Thu
May 6 2010 9:28am

Burning bridges and making alliances: C.J. Cherryh’s Invader

Invader is the second of the Atevi books, following Foreigner, and it is a much smoother read, more confident, more enjoyable, and knowing where it is with the universe. It opens out and expands from the first book—we have much more information about the alien Atevi, who are no less alien for being better known. We learn a lot more about the initial human settlement of the world, and about the present-day human politics and society. Bren, the paidhi, the translator-ambassador between humans and Atevi, is starting to know what he’s doing. The ship remains mysterious in its motivations, setting events in motion without us ever finding out what’s going on.

I don’t know how much sense it would make without having read Foreigner first, as they’re written in chronological order and I read these sensibly in order as they came out. If anybody did that, I’d be very interested, because I always feel that Foreigner is a very prickly book to recommend.

Spoilers for Foreigner and Invader.

So who is the invader of the title? On the one hand, it’s the ship, which is pretty much a MacGuffin until the second trilogy, which focuses on it. The ship has come back to the solar system, it wants things, it is certainly an invader. On the other hand, I think it’s Deana Hanks. She’s invading the mainland, and Bren’s peace of mind, she’s the main antagonist in this volume, and her brash style is invasive.

As far as Bren goes, he has two big developments in his personal life. One is that Barb breaks up with him without us ever having seen her as a character, as opposed to being in the background. We’re told in Foreigner that she likes a good time, and that she says certain things (“The hell with it”, as Barb would say) and Bren doesn’t think about her when he’s threatened. In Invader we get messages and phone calls but still don’t meet her, and the big action is breaking up with Bren and marrying Paul, then thinking better of it. From outside Bren’s point-of-view, where the book doesn’t want you to go, she could well be justified. Bren rationalises a lot, and he’s quite contradictory about Barb. This is written in a very tight third which follows Bren’s trains of thought very closely, and the way he understands her changes a lot. The other development is the hint of a possibility of future romance, or at least sex, or at least something, with Jago. This is a cross-species relationship and that both does and doesn’t bother Bren—it doesn’t seem to bother Jago, but it would be interesting to know more about what she thinks.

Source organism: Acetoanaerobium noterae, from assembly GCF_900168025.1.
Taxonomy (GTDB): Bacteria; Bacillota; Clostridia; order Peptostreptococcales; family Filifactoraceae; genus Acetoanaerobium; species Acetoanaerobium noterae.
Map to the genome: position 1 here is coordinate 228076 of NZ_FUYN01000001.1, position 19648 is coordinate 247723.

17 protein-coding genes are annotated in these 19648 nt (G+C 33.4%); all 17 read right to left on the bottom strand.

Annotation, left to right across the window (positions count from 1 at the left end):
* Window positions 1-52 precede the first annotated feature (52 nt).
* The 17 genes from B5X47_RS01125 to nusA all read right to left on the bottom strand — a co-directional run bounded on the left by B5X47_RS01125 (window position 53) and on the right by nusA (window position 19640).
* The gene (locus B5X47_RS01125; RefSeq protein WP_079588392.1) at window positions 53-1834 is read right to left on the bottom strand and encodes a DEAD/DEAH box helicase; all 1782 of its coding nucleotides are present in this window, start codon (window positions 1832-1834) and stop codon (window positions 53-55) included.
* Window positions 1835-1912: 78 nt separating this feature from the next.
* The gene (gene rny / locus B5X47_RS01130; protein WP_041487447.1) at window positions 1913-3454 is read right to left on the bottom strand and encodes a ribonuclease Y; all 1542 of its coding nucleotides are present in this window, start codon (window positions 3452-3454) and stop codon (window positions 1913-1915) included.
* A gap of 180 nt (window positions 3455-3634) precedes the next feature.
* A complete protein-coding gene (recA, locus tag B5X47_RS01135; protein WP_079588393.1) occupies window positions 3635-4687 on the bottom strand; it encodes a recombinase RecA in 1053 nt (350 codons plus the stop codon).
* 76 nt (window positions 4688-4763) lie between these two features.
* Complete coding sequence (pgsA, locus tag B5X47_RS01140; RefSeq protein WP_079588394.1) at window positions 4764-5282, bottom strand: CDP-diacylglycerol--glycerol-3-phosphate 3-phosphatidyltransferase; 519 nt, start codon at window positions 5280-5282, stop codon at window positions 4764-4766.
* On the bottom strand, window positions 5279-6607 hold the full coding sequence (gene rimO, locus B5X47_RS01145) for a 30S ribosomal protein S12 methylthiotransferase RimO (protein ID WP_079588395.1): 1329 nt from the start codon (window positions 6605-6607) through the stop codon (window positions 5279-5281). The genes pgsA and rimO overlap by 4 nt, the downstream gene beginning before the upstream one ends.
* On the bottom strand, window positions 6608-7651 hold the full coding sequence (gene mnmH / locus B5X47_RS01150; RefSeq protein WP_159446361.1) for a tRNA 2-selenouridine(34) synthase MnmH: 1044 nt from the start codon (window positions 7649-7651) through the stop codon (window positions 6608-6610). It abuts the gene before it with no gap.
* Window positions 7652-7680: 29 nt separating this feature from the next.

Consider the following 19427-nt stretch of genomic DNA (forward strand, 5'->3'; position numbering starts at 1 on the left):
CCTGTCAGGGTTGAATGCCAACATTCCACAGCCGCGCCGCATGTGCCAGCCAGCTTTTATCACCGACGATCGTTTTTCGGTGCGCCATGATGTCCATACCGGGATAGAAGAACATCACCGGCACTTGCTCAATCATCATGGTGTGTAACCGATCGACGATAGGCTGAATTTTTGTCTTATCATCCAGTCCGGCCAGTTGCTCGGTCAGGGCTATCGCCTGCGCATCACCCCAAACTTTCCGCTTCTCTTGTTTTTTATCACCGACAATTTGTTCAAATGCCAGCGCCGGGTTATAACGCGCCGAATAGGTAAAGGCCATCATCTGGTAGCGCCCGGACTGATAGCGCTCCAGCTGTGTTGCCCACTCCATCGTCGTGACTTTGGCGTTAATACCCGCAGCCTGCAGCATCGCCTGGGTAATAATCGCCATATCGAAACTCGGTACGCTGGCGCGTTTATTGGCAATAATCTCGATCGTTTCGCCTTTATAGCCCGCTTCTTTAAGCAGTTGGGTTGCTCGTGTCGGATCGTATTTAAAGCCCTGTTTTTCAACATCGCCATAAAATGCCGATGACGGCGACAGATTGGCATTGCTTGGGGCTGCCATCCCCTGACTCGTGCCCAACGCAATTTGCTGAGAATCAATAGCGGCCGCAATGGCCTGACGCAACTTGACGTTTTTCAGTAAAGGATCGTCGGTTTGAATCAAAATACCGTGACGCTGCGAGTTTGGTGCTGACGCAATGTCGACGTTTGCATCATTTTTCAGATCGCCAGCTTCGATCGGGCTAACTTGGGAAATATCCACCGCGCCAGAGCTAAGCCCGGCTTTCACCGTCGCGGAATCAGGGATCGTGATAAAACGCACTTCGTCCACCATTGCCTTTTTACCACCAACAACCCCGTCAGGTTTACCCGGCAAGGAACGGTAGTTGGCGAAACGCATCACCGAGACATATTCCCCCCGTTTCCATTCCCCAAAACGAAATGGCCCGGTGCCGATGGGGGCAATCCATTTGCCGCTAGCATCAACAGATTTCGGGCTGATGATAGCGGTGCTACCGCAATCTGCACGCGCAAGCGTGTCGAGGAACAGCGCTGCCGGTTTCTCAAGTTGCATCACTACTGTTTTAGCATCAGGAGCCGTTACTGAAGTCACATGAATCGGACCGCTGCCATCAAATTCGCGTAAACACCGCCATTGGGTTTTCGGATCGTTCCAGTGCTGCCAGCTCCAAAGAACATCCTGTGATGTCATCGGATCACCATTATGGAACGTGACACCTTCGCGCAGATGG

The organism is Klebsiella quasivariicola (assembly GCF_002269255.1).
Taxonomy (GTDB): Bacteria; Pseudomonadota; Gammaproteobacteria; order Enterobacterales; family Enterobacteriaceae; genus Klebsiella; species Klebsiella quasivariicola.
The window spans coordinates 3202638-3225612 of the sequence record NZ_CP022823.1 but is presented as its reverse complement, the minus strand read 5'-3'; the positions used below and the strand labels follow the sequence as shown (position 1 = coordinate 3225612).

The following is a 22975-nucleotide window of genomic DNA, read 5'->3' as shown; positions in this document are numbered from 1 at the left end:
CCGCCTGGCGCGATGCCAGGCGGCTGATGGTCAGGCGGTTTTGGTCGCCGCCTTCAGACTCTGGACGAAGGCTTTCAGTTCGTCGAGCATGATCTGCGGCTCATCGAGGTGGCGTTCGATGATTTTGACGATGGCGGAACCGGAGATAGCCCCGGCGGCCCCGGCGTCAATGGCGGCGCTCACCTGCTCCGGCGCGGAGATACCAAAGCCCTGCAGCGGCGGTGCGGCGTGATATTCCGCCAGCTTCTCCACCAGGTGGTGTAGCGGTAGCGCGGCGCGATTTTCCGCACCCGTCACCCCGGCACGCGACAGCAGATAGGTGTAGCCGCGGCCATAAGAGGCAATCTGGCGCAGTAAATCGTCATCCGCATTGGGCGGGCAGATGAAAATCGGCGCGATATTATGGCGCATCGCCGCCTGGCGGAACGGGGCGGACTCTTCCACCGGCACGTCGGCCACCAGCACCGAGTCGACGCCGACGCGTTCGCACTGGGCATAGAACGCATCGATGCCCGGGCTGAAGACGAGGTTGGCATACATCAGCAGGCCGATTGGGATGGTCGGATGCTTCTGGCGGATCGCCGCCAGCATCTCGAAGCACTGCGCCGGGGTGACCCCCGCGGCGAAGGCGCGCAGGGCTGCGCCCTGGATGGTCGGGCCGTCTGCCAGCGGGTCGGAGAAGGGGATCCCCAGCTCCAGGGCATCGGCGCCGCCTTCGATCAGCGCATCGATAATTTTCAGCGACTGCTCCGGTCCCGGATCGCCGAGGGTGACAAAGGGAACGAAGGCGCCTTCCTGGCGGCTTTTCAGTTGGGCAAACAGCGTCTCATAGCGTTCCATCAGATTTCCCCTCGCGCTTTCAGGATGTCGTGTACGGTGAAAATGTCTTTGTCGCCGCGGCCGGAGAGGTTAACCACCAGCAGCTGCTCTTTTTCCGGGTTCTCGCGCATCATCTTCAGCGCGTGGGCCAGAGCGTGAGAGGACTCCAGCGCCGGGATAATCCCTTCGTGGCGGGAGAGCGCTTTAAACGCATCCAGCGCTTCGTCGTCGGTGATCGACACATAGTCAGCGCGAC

In the wider world, there are the human factions on Mospheira, which seemed monolithic in the first book, and also the glimpse of what it’s like—long vacations and early retirement and a comfortable level of tech and people not looking very far from the routine of their lives. There certainly are human societies like that, but this one seems to be formed by looking away from Atevi as hard as they can. Then there are the Atevi factions, and the unholy alliance between Hanks and the humans-first Mospheirans and the Atevi conservative human-haters. Tabini keeps things on course, but Bren burns bridges with Mospheira and lies to Jase and the ship about how safe it is to come down, which will have consequences.

Ilisidi has become a friend. Banichi and (especially) Jago have become friends. Geigi is an antagonist who changes sides. The whole numbers issue is introduced here—in Foreigner it seemed as if the counting was superstitious nonsense, here we see it as a hard-wired mathematical ability that needs precision that human engineering doesn’t provide. We also start to see the sub-associations and the history, which was very broadly painted before, and now filled out in some detail which we won’t get back to until the third trilogy.

The cast and the bandaging issue is done brilliantly—Cherryh’s really good at discomfort and tiredness and the way things work. (If you ever find yourself in a Cherryh novel and think you’d like a shower and a good night’s sleep, you’re in for a lot of excitement.) It’s also not as traumatic to read as the tea poisoning in Foreigner. The lily incident is also terrific, and so is the pizza—so many good moments in this volume. It starts a day after the end of the previous volume and it ends on an upbeat note with a pretty good volume conclusion involving the successful retrieval of the paidhin from the ship.